Then, in one smooth motion, as though I'd been doing this all my life, I flick open the case and spin the sparkwheel. I am rewarded by an ambient yellow flame, shifting gently in the imperceptible air-currents of the room.
I stare into that single flame for what feels like an eternity. The same fire seen by my father and my father's father and my father's father's father before him.
Everything I thought that I knew about the world is now gone.
And perhaps it's high time for something new to begin...
* * *
Quietly, I wander towards the field proper of Piergeron Stadium, passing as I go the life-sized bronze statue of Nile Piergeron, for whom the facility was named. Nile was one of the greatest running backs in High School Athletics in his time. Judging by the artist's rendition of him, Ol' Nile was not the handsomest of chaps; even in memorandum, the artist couldn't bring himself to beautify that face. But there is a sort of bluff cheerfulness about his countenance that suggests that this was a truly great man, body and soul. According to the plaque, Nile Piergeron had a broad, bright future ahead of him, with possible NFL contracts and everything. But he turned it all down, electing instead to serve Mom, Apple Pie, Major General Hyden-Pierce and the Goddamn American Way in the somewhat questionably- important Indochinese War. Sorry. Indochinese _Police Action._ Gotta make sure we know exactly _why_ we're slaughtering each other, don't we. Anyway, when they finally calculated the final death tolls of the catastrophic battle of Mormon Hill, his name was amongst the (thousands of) fallen. Edgerton mourned, and in a sort of tribute, the school's sports facility was completely re-built (again) and named in his honor.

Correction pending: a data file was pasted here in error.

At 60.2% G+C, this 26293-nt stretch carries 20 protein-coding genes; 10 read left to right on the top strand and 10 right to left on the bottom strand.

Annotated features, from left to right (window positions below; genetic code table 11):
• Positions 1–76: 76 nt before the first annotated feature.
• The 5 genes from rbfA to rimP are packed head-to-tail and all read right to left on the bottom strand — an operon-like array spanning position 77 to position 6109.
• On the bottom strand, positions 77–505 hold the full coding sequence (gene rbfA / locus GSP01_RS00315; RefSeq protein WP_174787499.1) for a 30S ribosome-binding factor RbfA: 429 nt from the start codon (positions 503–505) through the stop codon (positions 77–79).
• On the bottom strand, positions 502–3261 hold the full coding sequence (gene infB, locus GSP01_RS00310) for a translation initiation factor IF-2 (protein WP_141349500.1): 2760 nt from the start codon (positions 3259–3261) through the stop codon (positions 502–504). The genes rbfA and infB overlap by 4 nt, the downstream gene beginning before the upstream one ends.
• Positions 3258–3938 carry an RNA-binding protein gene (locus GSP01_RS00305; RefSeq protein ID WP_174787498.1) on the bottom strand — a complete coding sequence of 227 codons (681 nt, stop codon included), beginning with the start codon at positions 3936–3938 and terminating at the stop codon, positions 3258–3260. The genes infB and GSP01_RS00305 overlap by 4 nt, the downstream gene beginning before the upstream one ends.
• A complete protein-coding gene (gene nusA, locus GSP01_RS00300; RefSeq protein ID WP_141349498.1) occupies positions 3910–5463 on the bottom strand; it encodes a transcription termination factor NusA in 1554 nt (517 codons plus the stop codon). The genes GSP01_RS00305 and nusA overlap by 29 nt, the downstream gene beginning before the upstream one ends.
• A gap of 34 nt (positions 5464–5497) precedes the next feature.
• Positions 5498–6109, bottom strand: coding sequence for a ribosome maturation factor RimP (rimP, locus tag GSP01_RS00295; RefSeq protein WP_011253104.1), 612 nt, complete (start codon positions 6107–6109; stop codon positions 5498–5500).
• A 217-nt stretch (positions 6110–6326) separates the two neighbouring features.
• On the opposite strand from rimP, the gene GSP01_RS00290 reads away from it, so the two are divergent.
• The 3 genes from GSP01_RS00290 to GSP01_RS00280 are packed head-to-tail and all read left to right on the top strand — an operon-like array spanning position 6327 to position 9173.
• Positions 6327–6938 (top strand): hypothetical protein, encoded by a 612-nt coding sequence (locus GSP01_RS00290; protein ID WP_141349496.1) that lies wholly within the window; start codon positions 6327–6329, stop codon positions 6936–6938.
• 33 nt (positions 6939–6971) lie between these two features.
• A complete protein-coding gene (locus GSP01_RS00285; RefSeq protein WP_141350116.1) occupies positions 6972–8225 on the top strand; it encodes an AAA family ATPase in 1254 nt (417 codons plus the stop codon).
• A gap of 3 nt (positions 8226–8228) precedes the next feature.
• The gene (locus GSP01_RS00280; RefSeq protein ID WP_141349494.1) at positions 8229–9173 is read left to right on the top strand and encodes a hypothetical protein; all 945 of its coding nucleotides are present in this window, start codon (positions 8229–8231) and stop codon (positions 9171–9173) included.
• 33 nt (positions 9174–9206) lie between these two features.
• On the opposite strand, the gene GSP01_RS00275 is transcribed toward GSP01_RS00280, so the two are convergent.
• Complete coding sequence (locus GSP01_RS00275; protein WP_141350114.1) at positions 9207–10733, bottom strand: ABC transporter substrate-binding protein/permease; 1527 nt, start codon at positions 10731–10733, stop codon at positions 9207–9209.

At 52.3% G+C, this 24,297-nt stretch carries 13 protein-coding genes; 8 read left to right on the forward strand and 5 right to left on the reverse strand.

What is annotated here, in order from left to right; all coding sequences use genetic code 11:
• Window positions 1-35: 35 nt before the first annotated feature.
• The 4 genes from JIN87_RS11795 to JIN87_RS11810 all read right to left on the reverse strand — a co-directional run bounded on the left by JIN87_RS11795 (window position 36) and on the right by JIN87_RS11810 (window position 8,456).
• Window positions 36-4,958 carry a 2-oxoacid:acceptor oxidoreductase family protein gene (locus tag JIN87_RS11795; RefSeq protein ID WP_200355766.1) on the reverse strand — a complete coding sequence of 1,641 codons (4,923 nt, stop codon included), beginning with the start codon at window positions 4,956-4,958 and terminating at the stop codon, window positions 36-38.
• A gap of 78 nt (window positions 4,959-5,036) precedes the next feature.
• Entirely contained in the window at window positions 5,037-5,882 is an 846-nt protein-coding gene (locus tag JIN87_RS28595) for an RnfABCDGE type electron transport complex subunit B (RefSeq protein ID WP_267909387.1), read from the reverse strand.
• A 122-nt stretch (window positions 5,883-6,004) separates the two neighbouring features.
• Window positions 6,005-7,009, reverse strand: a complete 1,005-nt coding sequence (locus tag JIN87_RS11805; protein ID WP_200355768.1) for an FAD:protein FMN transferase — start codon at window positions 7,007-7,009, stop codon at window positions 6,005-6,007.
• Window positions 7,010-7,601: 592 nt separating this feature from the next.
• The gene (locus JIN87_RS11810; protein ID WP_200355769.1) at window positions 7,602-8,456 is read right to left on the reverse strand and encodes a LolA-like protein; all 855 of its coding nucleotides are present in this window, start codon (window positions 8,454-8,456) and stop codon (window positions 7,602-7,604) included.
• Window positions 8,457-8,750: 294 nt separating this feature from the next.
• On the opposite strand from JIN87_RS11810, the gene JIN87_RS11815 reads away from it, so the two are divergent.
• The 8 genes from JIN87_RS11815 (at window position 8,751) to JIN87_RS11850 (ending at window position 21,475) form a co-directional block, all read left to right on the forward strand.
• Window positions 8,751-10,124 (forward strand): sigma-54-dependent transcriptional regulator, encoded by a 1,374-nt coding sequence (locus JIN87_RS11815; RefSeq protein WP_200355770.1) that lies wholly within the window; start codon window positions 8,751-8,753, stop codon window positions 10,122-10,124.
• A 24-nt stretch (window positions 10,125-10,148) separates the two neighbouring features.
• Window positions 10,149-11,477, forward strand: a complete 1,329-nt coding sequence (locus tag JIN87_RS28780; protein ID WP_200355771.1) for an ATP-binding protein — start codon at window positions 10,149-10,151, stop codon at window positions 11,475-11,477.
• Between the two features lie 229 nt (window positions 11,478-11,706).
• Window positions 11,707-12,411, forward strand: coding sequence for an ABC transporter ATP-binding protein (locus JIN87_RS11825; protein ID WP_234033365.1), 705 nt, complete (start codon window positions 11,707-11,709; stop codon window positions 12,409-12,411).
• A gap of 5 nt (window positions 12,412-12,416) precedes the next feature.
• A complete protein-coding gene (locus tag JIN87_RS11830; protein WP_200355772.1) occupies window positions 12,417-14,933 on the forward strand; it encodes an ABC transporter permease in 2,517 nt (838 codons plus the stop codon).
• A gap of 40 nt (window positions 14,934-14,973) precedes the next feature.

The plaque does not say so, but in my opinion, Nile Piergeron was an incredibly stupid young man.
But look who's talking, right?